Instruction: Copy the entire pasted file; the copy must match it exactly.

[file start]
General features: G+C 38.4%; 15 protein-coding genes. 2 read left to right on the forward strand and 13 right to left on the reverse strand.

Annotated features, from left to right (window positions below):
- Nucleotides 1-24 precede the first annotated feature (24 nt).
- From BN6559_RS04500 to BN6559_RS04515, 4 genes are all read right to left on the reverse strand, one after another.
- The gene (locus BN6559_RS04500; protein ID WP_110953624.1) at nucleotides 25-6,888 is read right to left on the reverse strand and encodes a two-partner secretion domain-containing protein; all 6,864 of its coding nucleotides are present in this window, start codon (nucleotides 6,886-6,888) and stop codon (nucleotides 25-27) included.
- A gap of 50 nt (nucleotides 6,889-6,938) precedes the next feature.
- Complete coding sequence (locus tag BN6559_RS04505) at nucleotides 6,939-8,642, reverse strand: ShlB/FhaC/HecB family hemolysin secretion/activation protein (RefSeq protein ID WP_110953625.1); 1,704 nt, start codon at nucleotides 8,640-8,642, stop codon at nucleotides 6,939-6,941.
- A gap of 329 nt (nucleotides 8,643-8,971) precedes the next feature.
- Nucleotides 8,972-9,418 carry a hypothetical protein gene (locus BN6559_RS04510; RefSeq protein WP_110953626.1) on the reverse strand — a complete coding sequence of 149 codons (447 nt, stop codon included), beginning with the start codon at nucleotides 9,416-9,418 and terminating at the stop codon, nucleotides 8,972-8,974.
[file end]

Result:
General features: G+C 38.4%; 15 protein-coding genes. 2 read left to right on the forward strand and 13 right to left on the reverse strand.

Annotated features, from left to right (window positions below):
- Nucleotides 1-24 precede the first annotated feature (24 nt).
- From BN6559_RS04500 to BN6559_RS04515, 4 genes are all read right to left on the reverse strand, one after another.
- The gene (locus BN6559_RS04500; protein ID WP_110953624.1) at nucleotides 25-6,888 is read right to left on the reverse strand and encodes a two-partner secretion domain-containing protein; all 6,864 of its coding nucleotides are present in this window, start codon (nucleotides 6,886-6,888) and stop codon (nucleotides 25-27) included.
- A gap of 50 nt (nucleotides 6,889-6,938) precedes the next feature.
- Complete coding sequence (locus tag BN6559_RS04505) at nucleotides 6,939-8,642, reverse strand: ShlB/FhaC/HecB family hemolysin secretion/activation protein (RefSeq protein ID WP_110953625.1); 1,704 nt, start codon at nucleotides 8,640-8,642, stop codon at nucleotides 6,939-6,941.
- A gap of 329 nt (nucleotides 8,643-8,971) precedes the next feature.
- Nucleotides 8,972-9,418 carry a hypothetical protein gene (locus BN6559_RS04510; RefSeq protein WP_110953626.1) on the reverse strand — a complete coding sequence of 149 codons (447 nt, stop codon included), beginning with the start codon at nucleotides 9,416-9,418 and terminating at the stop codon, nucleotides 8,972-8,974.